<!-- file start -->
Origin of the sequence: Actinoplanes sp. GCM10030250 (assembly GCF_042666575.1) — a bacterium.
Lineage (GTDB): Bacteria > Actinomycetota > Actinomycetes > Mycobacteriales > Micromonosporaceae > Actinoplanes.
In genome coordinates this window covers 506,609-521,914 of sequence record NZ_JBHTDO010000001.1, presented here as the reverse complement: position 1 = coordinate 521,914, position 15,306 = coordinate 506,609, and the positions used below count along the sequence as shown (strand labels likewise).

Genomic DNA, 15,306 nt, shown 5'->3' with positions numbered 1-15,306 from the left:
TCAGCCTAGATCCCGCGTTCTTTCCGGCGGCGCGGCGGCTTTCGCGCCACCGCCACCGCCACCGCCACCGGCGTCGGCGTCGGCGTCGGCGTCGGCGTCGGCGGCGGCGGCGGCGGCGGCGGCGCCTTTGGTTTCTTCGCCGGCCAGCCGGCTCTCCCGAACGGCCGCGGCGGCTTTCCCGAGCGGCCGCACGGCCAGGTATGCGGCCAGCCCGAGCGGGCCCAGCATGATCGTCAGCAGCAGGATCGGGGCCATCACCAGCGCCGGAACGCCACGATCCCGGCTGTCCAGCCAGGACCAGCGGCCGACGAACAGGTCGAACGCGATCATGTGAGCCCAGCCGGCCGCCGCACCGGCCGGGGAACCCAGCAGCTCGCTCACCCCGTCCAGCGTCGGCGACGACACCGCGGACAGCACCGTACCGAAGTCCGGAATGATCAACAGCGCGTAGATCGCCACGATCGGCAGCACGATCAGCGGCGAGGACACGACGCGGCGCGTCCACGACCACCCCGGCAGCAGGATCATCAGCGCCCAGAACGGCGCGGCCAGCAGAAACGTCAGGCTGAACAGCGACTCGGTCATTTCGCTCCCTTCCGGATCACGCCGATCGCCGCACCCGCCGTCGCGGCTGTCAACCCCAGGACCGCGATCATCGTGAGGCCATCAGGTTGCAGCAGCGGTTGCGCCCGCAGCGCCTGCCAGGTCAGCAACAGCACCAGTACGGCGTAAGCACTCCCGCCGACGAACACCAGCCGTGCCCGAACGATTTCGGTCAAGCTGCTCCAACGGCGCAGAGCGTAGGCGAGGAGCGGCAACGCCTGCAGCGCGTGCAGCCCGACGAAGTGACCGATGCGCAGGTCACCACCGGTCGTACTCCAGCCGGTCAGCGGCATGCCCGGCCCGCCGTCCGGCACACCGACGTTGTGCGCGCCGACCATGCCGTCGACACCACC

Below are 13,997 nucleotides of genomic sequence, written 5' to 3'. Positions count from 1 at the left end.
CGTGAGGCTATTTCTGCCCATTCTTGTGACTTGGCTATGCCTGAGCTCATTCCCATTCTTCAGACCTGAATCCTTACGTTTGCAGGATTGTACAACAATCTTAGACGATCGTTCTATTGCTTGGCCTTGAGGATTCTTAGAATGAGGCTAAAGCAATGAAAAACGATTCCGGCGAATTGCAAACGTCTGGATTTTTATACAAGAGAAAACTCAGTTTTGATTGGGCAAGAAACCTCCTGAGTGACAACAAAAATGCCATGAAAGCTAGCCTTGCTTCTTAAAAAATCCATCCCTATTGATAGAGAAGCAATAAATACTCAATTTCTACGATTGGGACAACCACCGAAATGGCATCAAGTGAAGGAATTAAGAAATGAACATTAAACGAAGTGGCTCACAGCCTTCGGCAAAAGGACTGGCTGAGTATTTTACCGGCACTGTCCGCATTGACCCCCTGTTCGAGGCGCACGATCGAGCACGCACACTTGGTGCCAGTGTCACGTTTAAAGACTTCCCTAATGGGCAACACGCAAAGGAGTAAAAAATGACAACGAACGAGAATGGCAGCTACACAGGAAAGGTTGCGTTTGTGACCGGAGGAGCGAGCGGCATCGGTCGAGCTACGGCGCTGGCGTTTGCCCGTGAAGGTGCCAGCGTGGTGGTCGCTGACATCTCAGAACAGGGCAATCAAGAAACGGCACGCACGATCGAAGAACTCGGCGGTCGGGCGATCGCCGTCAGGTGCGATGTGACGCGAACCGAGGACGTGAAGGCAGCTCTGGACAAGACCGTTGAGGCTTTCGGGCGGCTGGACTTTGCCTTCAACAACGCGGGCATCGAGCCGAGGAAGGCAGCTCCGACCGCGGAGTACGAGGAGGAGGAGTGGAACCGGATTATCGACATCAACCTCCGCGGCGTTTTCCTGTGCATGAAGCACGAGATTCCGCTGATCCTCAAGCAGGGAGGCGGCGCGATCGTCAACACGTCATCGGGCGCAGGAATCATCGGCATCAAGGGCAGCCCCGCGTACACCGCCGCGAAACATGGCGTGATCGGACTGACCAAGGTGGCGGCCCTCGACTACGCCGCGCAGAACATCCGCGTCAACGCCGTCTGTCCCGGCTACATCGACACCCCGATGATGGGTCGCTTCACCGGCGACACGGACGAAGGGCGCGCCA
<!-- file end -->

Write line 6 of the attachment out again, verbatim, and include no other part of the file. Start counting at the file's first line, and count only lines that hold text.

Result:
Below are 13,997 nucleotides of genomic sequence, written 5' to 3'. Positions count from 1 at the left end.